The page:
Paul explains God’s vision for Jews and Gentiles together in the Body of Messiah
A literal translation from the Greek by Jeffrey J. Harrison. You can also print out this translation as a booklet
Why a new translation? After fifteen hundred years of almost exclusively Gentile Christianity, it’s easy for Christians to misunderstand the original context of the book of Ephesians. At the time, people were still trying to figure out the relationship between Jews and Gentiles in the Body of Messiah. Paul was writing, in part, to help clarify this relationship.
A good example is Paul’s mention of the
we, the first to hope in the Messiah (Eph. 1:12). Many suppose this refers to the first generation of Christians. The
you of Eph. 1:13 is then thought to refer to the generations that follow. But if so, what does it mean when he says that this
we has been chosen by
sacred lot (Eph. 1:11)? Was the salvation of the first generation of believers on a different basis than that of other generations? Or is Paul calling salvation a matter of mere chance? Without more information, we miss Paul’s point entirely. We might even think he’s contradicting himself on this important doctrine.
Who then is Paul talking about? The early believing community was made up of two very different groups of people. The Jewish people were raised with a knowledge of God and the Bible since infancy in a culture shaped around the knowledge of God. Gentiles were instead coming out of a pagan society in rebellion against God. In Ephesians, the
you Paul mentions are directly identified as Gentile believers in Jesus (in Eph. 2:11, 3:1, and following). The
we, identified by context and contrast, are Jewish believers in Jesus (Eph. 1:12, 2:5, 2:12-14, etc.). In the example given above, Paul isn’t speaking of a certain generation of believers but rather of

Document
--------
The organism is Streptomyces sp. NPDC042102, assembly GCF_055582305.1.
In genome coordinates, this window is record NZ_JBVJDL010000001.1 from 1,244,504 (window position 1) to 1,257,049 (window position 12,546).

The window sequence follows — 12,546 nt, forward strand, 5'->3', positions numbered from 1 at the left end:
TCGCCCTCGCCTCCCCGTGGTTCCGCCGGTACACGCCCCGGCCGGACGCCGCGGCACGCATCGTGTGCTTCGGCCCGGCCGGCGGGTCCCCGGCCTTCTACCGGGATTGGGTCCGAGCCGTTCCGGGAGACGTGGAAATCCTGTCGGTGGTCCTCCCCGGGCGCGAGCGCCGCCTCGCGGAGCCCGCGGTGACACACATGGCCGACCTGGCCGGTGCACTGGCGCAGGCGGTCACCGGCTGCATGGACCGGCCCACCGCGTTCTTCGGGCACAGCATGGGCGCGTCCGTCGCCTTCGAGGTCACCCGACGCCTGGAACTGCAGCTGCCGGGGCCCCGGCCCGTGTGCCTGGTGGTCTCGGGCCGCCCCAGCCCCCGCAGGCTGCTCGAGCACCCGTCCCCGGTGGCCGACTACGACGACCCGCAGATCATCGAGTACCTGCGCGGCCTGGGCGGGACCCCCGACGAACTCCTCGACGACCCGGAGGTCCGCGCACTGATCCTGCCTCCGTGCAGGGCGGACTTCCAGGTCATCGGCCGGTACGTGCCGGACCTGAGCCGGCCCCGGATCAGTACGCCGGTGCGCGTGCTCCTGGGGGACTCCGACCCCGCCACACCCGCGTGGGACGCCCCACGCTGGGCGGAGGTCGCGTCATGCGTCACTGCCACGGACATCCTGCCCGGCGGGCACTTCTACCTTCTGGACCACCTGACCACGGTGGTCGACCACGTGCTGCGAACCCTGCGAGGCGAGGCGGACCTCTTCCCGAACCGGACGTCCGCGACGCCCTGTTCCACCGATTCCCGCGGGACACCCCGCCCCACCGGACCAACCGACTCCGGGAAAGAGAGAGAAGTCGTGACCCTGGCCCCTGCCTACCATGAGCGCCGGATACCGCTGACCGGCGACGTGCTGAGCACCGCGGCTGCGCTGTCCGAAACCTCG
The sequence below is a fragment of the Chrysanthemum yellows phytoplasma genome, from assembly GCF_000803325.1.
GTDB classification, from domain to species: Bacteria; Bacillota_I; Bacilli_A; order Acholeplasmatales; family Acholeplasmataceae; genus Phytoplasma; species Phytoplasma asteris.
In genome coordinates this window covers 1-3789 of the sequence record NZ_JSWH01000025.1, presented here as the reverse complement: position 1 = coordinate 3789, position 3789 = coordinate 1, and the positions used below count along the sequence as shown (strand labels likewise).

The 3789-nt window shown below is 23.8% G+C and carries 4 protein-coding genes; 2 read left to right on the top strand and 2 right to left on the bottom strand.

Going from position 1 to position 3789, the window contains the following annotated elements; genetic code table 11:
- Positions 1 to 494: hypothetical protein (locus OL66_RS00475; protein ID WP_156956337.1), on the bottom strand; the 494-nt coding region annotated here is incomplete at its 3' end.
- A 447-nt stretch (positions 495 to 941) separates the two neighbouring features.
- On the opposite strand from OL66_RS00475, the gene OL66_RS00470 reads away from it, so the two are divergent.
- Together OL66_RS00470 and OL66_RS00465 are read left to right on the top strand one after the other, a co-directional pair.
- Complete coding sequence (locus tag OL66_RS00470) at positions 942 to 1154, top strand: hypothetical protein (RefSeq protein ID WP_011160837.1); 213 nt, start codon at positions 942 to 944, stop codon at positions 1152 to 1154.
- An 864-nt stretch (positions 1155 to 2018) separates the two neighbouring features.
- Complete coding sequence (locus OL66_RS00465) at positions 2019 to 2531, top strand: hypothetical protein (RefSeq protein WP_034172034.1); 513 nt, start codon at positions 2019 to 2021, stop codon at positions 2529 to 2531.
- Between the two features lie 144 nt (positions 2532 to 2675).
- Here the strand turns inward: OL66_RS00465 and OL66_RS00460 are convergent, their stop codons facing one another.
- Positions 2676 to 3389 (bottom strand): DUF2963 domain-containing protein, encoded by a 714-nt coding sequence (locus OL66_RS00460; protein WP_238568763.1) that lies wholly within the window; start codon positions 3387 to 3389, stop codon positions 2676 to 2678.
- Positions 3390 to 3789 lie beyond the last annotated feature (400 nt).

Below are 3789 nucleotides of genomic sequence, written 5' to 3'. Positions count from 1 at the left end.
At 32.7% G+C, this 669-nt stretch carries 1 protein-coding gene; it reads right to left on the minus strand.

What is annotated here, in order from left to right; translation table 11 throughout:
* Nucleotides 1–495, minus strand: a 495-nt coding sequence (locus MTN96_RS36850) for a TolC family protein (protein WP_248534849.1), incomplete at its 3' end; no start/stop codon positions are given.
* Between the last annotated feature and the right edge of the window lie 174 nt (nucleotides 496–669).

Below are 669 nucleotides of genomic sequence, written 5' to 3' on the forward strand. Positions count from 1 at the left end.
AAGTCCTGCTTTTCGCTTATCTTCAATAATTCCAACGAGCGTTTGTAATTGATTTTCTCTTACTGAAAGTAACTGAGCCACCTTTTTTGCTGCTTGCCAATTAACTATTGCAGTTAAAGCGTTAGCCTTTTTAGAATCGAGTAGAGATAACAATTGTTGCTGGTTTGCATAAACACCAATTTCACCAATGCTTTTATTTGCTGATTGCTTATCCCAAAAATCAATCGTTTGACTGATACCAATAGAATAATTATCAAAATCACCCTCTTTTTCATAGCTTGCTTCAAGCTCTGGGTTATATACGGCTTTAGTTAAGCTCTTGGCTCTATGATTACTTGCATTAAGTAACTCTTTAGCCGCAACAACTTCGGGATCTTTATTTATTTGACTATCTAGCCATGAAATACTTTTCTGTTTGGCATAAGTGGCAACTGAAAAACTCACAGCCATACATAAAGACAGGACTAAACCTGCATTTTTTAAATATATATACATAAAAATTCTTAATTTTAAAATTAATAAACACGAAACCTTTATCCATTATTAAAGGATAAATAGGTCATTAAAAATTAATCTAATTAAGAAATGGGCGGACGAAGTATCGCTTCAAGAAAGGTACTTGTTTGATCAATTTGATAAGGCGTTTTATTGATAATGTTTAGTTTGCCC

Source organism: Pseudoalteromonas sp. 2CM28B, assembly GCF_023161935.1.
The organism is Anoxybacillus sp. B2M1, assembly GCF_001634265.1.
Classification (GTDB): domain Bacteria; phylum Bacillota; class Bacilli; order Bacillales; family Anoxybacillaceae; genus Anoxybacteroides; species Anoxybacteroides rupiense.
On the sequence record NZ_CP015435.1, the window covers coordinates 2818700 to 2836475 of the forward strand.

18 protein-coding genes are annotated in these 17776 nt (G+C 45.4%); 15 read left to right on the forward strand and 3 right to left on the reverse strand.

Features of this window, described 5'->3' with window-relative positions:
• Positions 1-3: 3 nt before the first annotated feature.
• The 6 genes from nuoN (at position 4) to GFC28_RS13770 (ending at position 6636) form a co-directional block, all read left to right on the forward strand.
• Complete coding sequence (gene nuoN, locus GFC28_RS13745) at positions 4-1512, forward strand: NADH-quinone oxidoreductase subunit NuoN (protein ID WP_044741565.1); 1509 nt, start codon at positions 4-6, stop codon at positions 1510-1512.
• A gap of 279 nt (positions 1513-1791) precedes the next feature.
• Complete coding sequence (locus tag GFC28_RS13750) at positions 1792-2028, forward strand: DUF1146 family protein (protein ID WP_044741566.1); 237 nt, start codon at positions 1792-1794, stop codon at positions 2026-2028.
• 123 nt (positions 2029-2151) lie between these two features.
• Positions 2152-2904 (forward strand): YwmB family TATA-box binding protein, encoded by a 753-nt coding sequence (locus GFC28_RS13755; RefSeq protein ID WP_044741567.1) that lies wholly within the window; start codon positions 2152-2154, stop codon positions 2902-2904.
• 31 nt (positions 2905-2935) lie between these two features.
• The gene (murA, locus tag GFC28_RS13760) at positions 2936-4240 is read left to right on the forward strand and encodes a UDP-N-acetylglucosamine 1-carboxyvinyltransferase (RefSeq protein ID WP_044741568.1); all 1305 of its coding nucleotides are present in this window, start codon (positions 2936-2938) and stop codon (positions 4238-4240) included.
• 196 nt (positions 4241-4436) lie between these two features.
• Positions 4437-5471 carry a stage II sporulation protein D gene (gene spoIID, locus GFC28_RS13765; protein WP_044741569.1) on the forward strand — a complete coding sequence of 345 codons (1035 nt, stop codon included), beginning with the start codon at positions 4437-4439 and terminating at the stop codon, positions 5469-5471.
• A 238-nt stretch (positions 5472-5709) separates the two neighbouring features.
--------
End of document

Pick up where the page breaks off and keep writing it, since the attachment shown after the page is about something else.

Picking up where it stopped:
we the Jewish believers in Jesus and their divine selection (
by sacred lot) from all the peoples of the earth. When we apply this type of simple clarification, it restores one of the book’s main intentions: to explain how Jews and Gentiles can live together in the Body of Messiah.
One of the reasons we misunderstand Paul is that in English we no longer make a distinction between you singular and you plural – except in areas where y’all is used as a plural. To clarify Paul’s language, you singular and its derivatives have been marked with an asterisk (*). You plural is marked with a pound sign (#).
Another difficulty is the structure of Paul’s writing. Ephesians 1:3-14, for example, is all one big sentence in the original language. That’s fine in Greek, but hard to translate into English. So most translators break this section up into as many as five to eight sentences. We’ve taken a different approach. Each phrase has been separated slightly from the one before and the referent identified, where necessary, in italics or [brackets]. This clarifies Paul’s thought using information available in Greek while preserving the original structure of the letter.
Parallel phrases have been identified by indentation. This, too, clarifies Paul’s thinking in ways that, while clear in the Greek, might prove confusing in English.
Another distinctive is using the word
Messiah to clarify the meaning of the Greek word Christos (Christ). For the Greek reader, Christos preserves a time-honored association with both its root meaning (the
Anointed One) and with Messianic passages of the Old Testament. (Christos is the translation of
Messiah in the Greek Old Testament.) The English reader lacks these helpful associations.
Christ never appears in any Old Testament passage, and its root meaning is not commonly known. Therefore, we have translated Christos with
Messiah to better preserve a connection with the rest of the Bible.
Alternate readings along with the verse references of Bible quotes and allusions are provided in brackets. The notes (indicated by clickable arrows in the translation and by verse numbers in the notes section) supply interpretive and historical information.
The Greek text used for this translation is the 26th edition of the Nestle-Aland Greek New Testament, with consideration of the punctuation adopted by the 3rd edition of the United Bible Societies’ Greek New Testament.